free until they lawfully complete their parole.
Violating Conditions of Parole
If a parolee disobeys any of their parole conditions, they are in violation of their parole and subject to penalization, namely detention. If a parole officer has reasonable belief that a parolee violated a condition of their parole plan, and is likely to flee, endanger themselves, or endanger others, they can impose something called a “parole hold.” A parole hold is a legal authorization to detain (arrest) a parolee who is in violation of their parole. Parole holds are governed by federal and state laws, but they vary from state to state. Parole officers do not require an arrest warrant to bring a parolee into custody, however, inmates must be informed of the reasons for their hold within seven days of their detention.
While on a parole hold, inmates may or may not be allowed to post bail. In rare cases, a judge will allow a person to post bail while on a parole hold. But in most cases, bail is denied if an inmate is suspected to be a flight-risk or a danger to themselves and/or others. So inmates must remain in the county jail and await their parole revocation hearing. This hearing usually takes place within a couple of days, depending on the level of traffic in the court. During a revocation hearing, evidence is presented to prove that an inmate violated the conditions of their parole, and then a judge determines whether or not an inmate should return to prison, and if so, for how long.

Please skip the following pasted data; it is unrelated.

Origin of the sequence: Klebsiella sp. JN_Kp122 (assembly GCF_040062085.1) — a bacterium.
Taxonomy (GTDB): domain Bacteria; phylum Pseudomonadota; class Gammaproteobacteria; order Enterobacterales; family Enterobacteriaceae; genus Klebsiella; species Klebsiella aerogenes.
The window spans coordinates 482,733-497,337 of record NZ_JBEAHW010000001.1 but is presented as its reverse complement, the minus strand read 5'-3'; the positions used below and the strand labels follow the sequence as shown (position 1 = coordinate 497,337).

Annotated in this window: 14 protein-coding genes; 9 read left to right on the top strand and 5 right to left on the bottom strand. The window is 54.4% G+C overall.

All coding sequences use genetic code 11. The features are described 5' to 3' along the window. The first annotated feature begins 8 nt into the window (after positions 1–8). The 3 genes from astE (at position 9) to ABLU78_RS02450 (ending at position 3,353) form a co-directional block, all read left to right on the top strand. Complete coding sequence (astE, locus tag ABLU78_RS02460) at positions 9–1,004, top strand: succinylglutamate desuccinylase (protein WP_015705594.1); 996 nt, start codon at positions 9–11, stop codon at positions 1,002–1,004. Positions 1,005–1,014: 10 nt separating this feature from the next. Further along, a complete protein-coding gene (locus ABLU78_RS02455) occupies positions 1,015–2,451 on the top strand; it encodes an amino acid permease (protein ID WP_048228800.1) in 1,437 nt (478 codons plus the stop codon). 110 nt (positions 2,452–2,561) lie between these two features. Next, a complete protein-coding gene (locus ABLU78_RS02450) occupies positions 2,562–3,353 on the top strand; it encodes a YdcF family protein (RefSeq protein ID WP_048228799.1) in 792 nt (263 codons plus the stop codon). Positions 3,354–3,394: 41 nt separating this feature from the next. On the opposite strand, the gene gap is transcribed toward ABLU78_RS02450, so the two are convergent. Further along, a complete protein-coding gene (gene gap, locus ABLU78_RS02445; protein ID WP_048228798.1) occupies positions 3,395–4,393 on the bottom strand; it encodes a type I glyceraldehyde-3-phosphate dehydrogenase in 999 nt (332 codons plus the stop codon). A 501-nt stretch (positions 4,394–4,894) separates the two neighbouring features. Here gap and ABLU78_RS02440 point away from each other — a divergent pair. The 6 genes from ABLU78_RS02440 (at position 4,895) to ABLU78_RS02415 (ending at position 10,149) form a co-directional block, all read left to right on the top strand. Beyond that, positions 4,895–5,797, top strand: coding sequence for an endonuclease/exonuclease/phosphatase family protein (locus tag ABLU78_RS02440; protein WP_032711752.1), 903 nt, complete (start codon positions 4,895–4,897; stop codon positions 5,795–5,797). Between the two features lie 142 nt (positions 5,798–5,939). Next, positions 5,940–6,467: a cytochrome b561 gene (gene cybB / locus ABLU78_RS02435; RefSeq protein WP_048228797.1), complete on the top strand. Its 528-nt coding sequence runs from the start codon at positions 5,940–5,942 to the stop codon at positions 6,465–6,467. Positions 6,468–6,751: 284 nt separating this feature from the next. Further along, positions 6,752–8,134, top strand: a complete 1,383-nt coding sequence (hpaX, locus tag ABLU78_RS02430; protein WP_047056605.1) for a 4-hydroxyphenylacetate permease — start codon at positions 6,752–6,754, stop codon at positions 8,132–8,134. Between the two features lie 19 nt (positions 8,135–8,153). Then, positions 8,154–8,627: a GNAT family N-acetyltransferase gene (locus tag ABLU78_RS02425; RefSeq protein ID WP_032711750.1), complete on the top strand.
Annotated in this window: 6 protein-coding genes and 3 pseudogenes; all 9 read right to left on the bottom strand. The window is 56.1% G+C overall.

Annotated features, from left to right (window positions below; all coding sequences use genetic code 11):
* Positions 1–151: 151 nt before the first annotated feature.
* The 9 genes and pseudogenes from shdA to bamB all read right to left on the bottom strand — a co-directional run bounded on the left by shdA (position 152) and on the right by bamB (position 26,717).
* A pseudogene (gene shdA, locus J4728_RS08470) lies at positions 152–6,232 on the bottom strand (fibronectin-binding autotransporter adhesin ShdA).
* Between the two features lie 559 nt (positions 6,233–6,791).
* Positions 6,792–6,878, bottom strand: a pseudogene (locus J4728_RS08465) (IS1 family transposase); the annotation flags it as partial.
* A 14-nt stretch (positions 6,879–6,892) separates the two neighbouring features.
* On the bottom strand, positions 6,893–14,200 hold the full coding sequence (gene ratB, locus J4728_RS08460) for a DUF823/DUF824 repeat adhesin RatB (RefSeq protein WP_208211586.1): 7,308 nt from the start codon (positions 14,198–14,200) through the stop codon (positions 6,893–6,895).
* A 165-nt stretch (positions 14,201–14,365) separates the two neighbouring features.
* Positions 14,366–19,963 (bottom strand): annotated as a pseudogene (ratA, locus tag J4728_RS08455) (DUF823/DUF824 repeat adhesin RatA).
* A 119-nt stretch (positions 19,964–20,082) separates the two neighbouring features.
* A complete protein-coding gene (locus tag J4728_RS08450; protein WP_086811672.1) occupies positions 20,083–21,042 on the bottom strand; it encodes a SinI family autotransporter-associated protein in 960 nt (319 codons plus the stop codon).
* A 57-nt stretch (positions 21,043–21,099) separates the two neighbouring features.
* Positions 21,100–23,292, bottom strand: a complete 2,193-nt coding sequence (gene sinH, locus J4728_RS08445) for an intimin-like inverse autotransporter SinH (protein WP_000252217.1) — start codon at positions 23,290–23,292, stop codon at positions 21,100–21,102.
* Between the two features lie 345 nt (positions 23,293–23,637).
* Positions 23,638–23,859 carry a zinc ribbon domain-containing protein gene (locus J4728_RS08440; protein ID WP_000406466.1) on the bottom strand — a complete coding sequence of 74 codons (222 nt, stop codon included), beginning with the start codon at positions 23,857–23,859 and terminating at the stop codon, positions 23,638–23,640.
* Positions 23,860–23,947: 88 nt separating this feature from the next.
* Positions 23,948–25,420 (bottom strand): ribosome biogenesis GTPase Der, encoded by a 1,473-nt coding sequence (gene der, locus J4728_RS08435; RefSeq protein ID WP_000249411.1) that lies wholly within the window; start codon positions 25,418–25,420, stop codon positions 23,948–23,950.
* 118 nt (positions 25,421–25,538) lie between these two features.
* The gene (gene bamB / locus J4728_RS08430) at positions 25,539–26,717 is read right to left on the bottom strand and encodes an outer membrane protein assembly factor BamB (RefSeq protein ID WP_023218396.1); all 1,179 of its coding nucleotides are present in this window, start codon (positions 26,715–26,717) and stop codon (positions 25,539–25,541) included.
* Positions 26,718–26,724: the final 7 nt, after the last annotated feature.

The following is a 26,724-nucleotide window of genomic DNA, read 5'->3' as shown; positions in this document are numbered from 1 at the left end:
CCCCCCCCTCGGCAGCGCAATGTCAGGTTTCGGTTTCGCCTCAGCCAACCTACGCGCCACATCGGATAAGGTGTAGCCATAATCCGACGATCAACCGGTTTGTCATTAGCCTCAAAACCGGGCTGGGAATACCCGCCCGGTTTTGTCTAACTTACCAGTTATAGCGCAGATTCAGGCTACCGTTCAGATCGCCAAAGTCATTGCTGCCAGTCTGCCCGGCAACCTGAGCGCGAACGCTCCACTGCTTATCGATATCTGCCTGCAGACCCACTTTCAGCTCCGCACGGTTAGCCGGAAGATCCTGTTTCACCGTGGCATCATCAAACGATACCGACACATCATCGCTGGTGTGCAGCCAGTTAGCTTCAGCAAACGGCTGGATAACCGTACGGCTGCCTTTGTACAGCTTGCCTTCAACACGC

Conditions of parole vary from person to person, but common conditions generally include:
➩ Must not commit any crimes.
➩ Cannot have contact with known felons.
➩ Must remain in the city or state.
➩ Must maintain suitable employment.
➩ Must show up on-time for all parole meetings and hearings.
➩ Must refrain from drug use and alcohol consumption.